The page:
He spied for the department from 1968 to 1972, spending part of that time as a mole in a local Black Nationalist group called the Invaders. The police were worried the group would interfere with garbage collection by strikebreakers during the 1968 sanitation strike. He was performing that role — dropping off two college students and an aide to the Rev. Dr. Martin Luther King, Jr. in the Lorraine Motel’s parking lot — when he found himself at the scene of Dr. Martin Luther King Jr.’s assassination. Dad is the man kneeling over Dr. King in the iconic photograph taken in the shooting’s aftermath.
When those files were destroyed, my family thought a painful episode in our history had come to an end. We were wrong.
A federal trial began Monday, Blanchard v. Memphis, in which the A.C.L.U. of Tennessee argues that the city spied on its citizens again, pairing old methods with 21st century technology.
This cuts deeply because of the Memphis Police Department’s notorious history of spying on its citizens. Memphis had burned most of its relevant files after an activist made a records request more than 40 years ago. Journalists soon discovered that the department had been spying on numerous people and organizations for years, probing their political activities and private lives. A federal court barred the destruction of any more records, but before the order could be served, the mayor ordered the incineration of the remaining files and disbanded the unit.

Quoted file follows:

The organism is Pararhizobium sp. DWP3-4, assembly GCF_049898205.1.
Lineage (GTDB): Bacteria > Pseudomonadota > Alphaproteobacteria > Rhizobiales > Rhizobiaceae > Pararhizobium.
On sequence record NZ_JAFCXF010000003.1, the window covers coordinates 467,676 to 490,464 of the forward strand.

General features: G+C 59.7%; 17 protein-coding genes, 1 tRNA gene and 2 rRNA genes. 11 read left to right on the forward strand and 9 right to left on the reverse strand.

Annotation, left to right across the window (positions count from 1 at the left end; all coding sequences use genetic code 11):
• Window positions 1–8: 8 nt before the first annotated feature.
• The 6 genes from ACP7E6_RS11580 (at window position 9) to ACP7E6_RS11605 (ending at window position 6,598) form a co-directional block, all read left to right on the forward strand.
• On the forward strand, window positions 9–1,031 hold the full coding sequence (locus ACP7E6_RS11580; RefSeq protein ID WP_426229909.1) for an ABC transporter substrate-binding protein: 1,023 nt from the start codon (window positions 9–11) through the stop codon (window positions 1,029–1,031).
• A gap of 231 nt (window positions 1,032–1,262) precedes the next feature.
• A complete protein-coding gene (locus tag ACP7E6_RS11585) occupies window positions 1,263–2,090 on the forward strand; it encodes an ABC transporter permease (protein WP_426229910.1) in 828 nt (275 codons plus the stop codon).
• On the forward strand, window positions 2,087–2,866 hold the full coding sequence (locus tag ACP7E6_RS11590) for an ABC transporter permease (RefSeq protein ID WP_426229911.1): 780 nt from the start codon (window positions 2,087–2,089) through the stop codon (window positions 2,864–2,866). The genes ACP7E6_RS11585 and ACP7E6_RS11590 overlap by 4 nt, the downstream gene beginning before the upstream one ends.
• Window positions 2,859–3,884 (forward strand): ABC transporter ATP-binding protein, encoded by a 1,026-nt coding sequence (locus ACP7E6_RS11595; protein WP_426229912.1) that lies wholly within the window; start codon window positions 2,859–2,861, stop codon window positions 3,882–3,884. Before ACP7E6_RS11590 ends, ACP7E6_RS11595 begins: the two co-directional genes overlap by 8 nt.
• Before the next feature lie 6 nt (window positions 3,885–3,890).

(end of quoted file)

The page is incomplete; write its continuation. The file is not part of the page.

After two years of litigation, the city entered into a consent decree in 1978 — the first of its kind in the nation — prohibiting the government from “gathering, indexing, filing, maintenance, storage or dissemination of information, or any other investigative activity, relating to any person’s beliefs, opinions, associations or other exercise of First Amendment rights.”
Yet it appears that the Memphis police department has been doing just that.